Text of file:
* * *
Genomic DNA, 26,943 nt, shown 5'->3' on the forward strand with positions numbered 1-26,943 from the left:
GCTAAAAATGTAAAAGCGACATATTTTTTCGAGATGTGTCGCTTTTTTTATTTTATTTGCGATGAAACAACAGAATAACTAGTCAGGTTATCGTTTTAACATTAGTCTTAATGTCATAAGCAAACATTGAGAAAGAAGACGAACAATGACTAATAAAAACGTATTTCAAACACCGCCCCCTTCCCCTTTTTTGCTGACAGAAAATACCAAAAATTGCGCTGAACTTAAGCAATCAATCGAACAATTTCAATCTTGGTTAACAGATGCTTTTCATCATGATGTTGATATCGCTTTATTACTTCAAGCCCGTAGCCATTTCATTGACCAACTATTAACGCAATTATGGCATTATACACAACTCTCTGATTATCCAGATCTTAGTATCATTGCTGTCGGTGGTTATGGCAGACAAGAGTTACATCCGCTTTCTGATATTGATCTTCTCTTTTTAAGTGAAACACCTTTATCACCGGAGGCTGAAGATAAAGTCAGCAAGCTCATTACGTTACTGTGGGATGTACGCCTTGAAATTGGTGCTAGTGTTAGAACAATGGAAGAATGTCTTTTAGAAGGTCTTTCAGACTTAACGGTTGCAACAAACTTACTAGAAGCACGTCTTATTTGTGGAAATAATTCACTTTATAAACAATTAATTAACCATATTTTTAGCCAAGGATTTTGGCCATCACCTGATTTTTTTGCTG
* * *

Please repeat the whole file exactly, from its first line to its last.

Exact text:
Genomic DNA, 26,943 nt, shown 5'->3' on the forward strand with positions numbered 1-26,943 from the left:
GCTAAAAATGTAAAAGCGACATATTTTTTCGAGATGTGTCGCTTTTTTTATTTTATTTGCGATGAAACAACAGAATAACTAGTCAGGTTATCGTTTTAACATTAGTCTTAATGTCATAAGCAAACATTGAGAAAGAAGACGAACAATGACTAATAAAAACGTATTTCAAACACCGCCCCCTTCCCCTTTTTTGCTGACAGAAAATACCAAAAATTGCGCTGAACTTAAGCAATCAATCGAACAATTTCAATCTTGGTTAACAGATGCTTTTCATCATGATGTTGATATCGCTTTATTACTTCAAGCCCGTAGCCATTTCATTGACCAACTATTAACGCAATTATGGCATTATACACAACTCTCTGATTATCCAGATCTTAGTATCATTGCTGTCGGTGGTTATGGCAGACAAGAGTTACATCCGCTTTCTGATATTGATCTTCTCTTTTTAAGTGAAACACCTTTATCACCGGAGGCTGAAGATAAAGTCAGCAAGCTCATTACGTTACTGTGGGATGTACGCCTTGAAATTGGTGCTAGTGTTAGAACAATGGAAGAATGTCTTTTAGAAGGTCTTTCAGACTTAACGGTTGCAACAAACTTACTAGAAGCACGTCTTATTTGTGGAAATAATTCACTTTATAAACAATTAATTAACCATATTTTTAGCCAAGGATTTTGGCCATCACCTGATTTTTTTGCTG